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Friday, Sep 29, 2023

Matriculate at Middlebury guides low income high school students through college applications

Matriculate at Middlebury began in the fall of 2020, and has since growht to include 36 advising members. (Courtesy Photo)
Matriculate at Middlebury began in the fall of 2020, and has since growht to include 36 advising members. (Courtesy Photo)

Middlebury is one of 14 colleges around the U.S. that partner with Matriculate, a national nonprofit organization that strives to give high school students the confidence and knowledge to strategically apply to top universities.

Middlebury began participating in Matriculate in the fall of 2020 and last year grew to 14 Middlebury students known as Advising Fellows (AFs). Each Advising Fellow is paired with one to four high school students from around the country, in total advising 36 members of the class of 2022. As of late March, 27 of the advisees had been accepted to at least one college or university.

The Advising Fellows meet with students at least once a month to ensure that they are on track with deadlines and prepared to apply. They share their current experience at college and help give information that will enable them to make decisions about where to attend college. Last year, they worked remotely with the students to create a list of colleges, meet application and financial aid deadlines and eventually commit to a university. 

Simon Jenkins ’22 joined the program in 2020 as the head advising fellow and has overseen the class of 2021 and class of 2022 cohorts. In addition to training and leading fellow Middlebury advisors, he successfully guided students through their applications and enabled them to enroll at universities like Cornell University and the University of Michigan. 

“We sit somewhere in between a friend and a college counselor where we've been trained about what the application process looks like, but we've also just gone through it ourselves,” Jenkins said. “A lot of our students are coming from underserved populations, and we're stepping in to fill a gap that they might not be getting from their school or families.”

Matriculate has found that over 50 percent of high-achieving, low-income students don’t apply to a single college that is an academic match. They also reported that only 8 percent of these students apply to college in a similarly strategic manner to that of their higher-income peers. By creating relationships between these students and those currently attending college, the organization hopes to give them greater access to the best education they can achieve.

This spring, the most recent cohort of Advising Fellows is finishing up their advising of the high school class of 2022 as the students receive decisions, commit to a school, and ultimately matriculate at their chosen college. Ellie Thompson ’22 is a current Fellow and previously served on the Advising Fellowship Leadership Team. In her advising, she helped students understand the complicated admissions process and assisted them in making informed decisions about college.

“You get to help the students and guide them through the college process. For them, this might be their first time seeing the college search happen in action,” Thompson said. “Knowing that these high school students are on the brink of adulthood and are learning how to make decisions, giving them the knowledge to make decisions is something that I really think can be life changing.”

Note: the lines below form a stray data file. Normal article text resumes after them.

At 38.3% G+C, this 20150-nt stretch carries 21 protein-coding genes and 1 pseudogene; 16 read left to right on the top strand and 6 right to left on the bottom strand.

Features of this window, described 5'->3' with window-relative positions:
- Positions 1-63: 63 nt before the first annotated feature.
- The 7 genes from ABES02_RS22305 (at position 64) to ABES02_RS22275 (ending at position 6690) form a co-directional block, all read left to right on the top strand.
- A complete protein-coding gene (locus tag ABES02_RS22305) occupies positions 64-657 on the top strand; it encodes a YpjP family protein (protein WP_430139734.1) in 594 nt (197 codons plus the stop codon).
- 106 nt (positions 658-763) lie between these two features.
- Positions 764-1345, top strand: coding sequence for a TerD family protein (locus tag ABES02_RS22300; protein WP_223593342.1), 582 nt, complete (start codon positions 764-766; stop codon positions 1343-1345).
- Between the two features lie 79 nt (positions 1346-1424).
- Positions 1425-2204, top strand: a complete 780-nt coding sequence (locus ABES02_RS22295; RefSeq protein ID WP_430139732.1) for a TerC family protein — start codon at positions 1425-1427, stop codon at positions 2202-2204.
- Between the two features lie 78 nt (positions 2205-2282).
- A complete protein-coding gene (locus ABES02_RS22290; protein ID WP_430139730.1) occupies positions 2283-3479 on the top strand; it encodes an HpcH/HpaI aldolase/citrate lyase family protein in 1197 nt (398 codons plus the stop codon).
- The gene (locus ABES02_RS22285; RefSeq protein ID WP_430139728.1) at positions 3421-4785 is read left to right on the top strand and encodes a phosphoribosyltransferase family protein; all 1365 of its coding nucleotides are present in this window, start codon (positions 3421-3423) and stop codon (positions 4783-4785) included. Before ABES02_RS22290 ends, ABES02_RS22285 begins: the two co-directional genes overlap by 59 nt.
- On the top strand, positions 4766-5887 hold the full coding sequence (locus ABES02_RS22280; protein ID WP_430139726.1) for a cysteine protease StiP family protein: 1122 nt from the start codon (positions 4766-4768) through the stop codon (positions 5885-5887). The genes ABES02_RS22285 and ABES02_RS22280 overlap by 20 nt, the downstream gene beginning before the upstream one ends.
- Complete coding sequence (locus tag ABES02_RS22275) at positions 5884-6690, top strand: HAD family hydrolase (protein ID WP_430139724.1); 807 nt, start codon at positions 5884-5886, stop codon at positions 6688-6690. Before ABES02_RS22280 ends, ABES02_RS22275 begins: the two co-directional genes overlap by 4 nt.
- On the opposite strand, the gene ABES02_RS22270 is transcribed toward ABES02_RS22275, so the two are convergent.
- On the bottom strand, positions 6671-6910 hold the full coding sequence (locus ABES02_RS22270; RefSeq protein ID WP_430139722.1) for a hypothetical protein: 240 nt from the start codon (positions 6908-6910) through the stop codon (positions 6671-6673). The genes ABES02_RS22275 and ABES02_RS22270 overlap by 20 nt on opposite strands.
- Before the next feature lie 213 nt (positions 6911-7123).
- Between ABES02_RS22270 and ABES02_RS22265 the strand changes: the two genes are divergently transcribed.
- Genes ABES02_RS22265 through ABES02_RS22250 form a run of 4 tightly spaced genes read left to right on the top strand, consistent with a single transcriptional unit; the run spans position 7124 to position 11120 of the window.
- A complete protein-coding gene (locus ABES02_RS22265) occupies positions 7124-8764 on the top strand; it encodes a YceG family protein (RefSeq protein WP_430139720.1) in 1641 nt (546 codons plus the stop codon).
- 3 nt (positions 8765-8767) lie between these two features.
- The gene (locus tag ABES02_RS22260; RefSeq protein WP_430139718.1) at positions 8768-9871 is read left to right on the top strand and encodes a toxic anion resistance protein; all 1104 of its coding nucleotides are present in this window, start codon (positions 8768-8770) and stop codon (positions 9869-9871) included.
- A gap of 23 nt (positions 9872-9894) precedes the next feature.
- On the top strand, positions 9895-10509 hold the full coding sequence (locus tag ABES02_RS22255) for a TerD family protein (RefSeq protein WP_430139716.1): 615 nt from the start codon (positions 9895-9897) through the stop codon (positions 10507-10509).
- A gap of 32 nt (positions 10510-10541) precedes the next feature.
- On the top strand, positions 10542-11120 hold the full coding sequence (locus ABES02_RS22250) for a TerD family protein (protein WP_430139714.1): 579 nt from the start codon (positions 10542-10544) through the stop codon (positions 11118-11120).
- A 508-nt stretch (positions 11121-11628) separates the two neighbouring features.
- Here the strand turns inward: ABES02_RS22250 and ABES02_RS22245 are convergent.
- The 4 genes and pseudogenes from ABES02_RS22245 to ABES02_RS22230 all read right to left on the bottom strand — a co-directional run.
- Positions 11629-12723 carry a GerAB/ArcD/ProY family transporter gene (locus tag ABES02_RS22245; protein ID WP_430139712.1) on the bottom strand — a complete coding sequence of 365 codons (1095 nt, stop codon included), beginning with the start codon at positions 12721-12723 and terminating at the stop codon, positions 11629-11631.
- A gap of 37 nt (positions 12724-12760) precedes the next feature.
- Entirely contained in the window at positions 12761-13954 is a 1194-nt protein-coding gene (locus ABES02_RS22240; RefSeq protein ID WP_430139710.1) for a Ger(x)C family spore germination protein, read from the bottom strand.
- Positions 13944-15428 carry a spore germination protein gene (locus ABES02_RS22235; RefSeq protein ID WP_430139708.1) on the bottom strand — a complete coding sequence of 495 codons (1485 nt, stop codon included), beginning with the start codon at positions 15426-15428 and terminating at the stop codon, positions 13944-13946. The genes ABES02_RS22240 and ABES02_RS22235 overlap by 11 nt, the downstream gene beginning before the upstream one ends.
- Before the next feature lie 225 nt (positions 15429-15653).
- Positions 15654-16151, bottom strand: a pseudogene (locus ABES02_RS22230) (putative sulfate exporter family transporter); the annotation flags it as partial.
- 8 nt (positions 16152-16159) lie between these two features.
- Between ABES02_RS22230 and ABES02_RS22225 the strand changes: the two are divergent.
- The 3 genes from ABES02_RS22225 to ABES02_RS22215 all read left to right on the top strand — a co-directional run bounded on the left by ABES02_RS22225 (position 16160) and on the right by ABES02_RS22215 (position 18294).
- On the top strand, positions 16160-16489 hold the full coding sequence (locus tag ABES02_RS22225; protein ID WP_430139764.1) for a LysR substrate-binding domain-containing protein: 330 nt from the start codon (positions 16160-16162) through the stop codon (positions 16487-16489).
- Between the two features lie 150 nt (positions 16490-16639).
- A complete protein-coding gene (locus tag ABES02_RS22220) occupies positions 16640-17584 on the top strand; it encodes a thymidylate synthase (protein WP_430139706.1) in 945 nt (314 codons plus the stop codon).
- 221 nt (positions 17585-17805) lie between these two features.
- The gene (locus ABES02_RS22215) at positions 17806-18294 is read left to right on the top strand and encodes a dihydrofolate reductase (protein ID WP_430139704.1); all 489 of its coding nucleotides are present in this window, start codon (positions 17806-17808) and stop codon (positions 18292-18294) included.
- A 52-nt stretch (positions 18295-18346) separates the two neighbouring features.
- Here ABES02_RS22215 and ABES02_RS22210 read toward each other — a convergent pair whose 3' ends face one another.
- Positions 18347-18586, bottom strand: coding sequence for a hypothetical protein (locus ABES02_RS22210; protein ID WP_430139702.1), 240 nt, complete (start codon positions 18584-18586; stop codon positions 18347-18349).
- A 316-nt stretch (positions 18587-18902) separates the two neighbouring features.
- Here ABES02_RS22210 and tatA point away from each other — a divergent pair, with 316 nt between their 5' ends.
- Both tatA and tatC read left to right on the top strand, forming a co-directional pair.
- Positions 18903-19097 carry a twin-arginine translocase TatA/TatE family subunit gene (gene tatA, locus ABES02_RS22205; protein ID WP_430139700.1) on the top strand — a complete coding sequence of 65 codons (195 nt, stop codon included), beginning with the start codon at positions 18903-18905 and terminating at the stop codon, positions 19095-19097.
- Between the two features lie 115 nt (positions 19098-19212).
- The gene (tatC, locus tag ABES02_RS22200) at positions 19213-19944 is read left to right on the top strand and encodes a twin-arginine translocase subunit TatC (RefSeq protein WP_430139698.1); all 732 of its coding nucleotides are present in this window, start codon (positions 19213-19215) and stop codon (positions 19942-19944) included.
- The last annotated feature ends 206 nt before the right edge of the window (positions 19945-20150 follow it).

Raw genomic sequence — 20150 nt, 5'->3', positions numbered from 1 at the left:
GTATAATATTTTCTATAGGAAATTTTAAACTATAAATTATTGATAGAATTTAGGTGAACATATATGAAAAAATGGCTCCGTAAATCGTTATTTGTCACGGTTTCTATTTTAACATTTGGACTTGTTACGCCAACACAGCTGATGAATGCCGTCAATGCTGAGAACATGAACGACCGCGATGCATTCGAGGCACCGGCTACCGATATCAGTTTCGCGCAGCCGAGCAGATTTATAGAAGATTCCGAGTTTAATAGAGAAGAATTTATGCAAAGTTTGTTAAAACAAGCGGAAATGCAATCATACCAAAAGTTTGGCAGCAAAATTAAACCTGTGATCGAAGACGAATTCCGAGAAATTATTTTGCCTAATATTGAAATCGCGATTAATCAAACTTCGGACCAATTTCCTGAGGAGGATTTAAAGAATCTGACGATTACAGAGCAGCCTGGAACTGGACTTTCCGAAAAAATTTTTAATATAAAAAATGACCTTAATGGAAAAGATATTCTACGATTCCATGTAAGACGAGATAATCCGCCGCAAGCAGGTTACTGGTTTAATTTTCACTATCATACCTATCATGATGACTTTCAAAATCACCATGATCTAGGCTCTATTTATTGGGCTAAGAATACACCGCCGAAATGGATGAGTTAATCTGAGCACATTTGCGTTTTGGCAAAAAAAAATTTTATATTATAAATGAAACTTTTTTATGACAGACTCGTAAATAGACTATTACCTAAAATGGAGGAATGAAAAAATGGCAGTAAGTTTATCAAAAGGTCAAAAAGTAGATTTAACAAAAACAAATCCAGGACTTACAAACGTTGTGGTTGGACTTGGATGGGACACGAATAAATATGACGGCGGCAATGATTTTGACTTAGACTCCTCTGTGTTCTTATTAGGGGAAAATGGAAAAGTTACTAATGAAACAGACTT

Matriculate’s impact is not limited to the high school students applying to college; student advisors who volunteer their time with this organization have also found that they have learned from the program. 

“It's given me a new perspective on what it means to be a part of higher education,” Thompson said. “[Thinking about] who is a part of your college community starts before the people even come to campus, and even starts before they even know about the schools that they may be applying to and attending a year later.”

The next cohort has already been formed from applicants last fall, who are now being paired with students in the class of 2023. The organization’s leaders look forward to growing the organization so that more Middlebury students can participate and help expand equal access to college.

“I think there's definitely a lot of room for growth for Matriculate. I always said this seems right up Middlebury students’ alley just because I've sensed that commitment to service here,” Jenkins said. He also expressed his gratitude for the assistance of the Middlebury Admissions Office in establishing the program and for how Middlebury has continued to support their efforts.

For those interested in joining the program, Matriculate at Middlebury plans to recruit students next fall to serve as Advising Fellows in the 2024 cohort, guiding high school students who will graduate in two years. Any Middlebury student who is not in their senior year can apply to join the program. Those accepted will undergo training in the winter and be paired with students in the spring of 2023.

“We want anybody and everybody who is slightly interested in college access to learn more about Matriculate,” Jenkins said. “Any major, any hometown, any state, any financial background, any uniqueness that you bring will just help our program.”

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Ryan McElroy

Ryan McElroy '25 (he/him) is a managing editor for The Middlebury Campus.  

He previously served as a news editor and staff writer.  

Ryan is majoring in History with a possible minor in psychology or English. He also takes part in Middlebury Mock Trial and on campus. He spent this past summer working as a research assistant in the History department studying Middle Eastern immigration to New England.